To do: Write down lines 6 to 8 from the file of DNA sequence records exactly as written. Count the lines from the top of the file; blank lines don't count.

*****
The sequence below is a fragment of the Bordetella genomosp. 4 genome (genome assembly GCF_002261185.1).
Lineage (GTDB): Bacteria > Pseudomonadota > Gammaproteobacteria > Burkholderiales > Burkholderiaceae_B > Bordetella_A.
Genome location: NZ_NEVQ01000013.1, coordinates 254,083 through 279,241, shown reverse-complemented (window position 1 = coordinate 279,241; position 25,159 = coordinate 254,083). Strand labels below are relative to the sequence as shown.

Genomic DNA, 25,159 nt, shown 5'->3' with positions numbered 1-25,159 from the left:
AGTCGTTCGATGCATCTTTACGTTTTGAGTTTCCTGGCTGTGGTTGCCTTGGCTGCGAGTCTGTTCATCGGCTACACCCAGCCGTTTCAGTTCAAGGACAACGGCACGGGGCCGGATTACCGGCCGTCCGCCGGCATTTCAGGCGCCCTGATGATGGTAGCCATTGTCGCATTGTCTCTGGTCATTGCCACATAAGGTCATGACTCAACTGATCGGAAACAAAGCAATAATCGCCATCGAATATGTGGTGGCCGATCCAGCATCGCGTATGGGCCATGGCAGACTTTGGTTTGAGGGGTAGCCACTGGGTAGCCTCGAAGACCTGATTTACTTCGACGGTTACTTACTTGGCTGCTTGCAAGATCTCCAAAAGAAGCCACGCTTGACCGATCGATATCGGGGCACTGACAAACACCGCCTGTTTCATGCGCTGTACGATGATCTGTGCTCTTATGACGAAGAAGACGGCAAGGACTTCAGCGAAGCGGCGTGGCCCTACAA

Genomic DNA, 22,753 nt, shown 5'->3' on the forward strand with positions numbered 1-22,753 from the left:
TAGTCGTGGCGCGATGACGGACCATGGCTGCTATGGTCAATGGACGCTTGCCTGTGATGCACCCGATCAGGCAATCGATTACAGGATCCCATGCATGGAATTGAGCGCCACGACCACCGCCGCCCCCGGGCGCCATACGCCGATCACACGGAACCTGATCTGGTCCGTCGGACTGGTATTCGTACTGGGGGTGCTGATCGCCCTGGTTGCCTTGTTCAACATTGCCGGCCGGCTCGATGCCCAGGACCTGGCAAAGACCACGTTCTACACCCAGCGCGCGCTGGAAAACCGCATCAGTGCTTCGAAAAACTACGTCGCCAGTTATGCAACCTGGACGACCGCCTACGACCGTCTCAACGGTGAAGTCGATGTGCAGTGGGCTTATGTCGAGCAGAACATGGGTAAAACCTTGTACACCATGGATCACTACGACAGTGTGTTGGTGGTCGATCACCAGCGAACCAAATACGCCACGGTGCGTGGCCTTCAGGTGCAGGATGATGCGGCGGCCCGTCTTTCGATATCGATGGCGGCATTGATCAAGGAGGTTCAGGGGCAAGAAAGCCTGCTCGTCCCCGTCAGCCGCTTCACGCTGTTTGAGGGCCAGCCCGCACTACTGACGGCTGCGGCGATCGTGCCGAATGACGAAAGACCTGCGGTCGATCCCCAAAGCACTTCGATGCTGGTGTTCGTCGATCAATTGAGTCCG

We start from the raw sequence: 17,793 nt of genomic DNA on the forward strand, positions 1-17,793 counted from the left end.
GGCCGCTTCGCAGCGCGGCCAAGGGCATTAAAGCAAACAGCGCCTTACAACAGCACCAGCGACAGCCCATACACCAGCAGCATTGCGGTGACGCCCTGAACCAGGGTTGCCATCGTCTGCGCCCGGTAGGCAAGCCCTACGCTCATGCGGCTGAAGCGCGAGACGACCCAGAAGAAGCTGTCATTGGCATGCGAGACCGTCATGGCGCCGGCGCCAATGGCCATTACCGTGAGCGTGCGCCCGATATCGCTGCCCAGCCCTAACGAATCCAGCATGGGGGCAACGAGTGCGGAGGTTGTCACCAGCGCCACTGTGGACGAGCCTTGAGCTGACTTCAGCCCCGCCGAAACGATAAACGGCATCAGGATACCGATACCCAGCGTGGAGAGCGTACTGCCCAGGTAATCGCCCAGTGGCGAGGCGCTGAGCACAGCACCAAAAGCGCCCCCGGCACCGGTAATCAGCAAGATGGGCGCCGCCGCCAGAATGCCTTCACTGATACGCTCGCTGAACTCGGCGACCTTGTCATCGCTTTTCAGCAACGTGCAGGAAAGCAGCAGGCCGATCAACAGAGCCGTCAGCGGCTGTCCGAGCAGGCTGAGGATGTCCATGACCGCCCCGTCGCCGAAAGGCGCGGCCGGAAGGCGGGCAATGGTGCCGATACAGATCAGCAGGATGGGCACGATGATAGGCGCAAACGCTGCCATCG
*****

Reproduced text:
Genomic DNA, 22,753 nt, shown 5'->3' on the forward strand with positions numbered 1-22,753 from the left:
TAGTCGTGGCGCGATGACGGACCATGGCTGCTATGGTCAATGGACGCTTGCCTGTGATGCACCCGATCAGGCAATCGATTACAGGATCCCATGCATGGAATTGAGCGCCACGACCACCGCCGCCCCCGGGCGCCATACGCCGATCACACGGAACCTGATCTGGTCCGTCGGACTGGTATTCGTACTGGGGGTGCTGATCGCCCTGGTTGCCTTGTTCAACATTGCCGGCCGGCTCGATGCCCAGGACCTGGCAAAGACCACGTTCTACACCCAGCGCGCGCTGGAAAACCGCATCAGTGCTTCGAAAAACTACGTCGCCAGTTATGCAACCTGGACGACCGCCTACGACCGTCTCAACGGTGAAGTCGATGTGCAGTGGGCTTATGTCGAGCAGAACATGGGTAAAACCTTGTACACCATGGATCACTACGACAGTGTGTTGGTGGTCGATCACCAGCGAACCAAATACGCCACGGTGCGTGGCCTTCAGGTGCAGGATGATGCGGCGGCCCGTCTTTCGATATCGATGGCGGCATTGATCAAGGAGGTTCAGGGGCAAGAAAGCCTGCTCGTCCCCGTCAGCCGCTTCACGCTGTTTGAGGGCCAGCCCGCACTACTGACGGCTGCGGCGATCGTGCCGAATGACGAAAGACCTGCGGTCGATCCCCAAAGCACTTCGATGCTGGTGTTCGTCGATCAATTGAGTCCG

We start from the raw sequence: 17,793 nt of genomic DNA on the forward strand, positions 1-17,793 counted from the left end.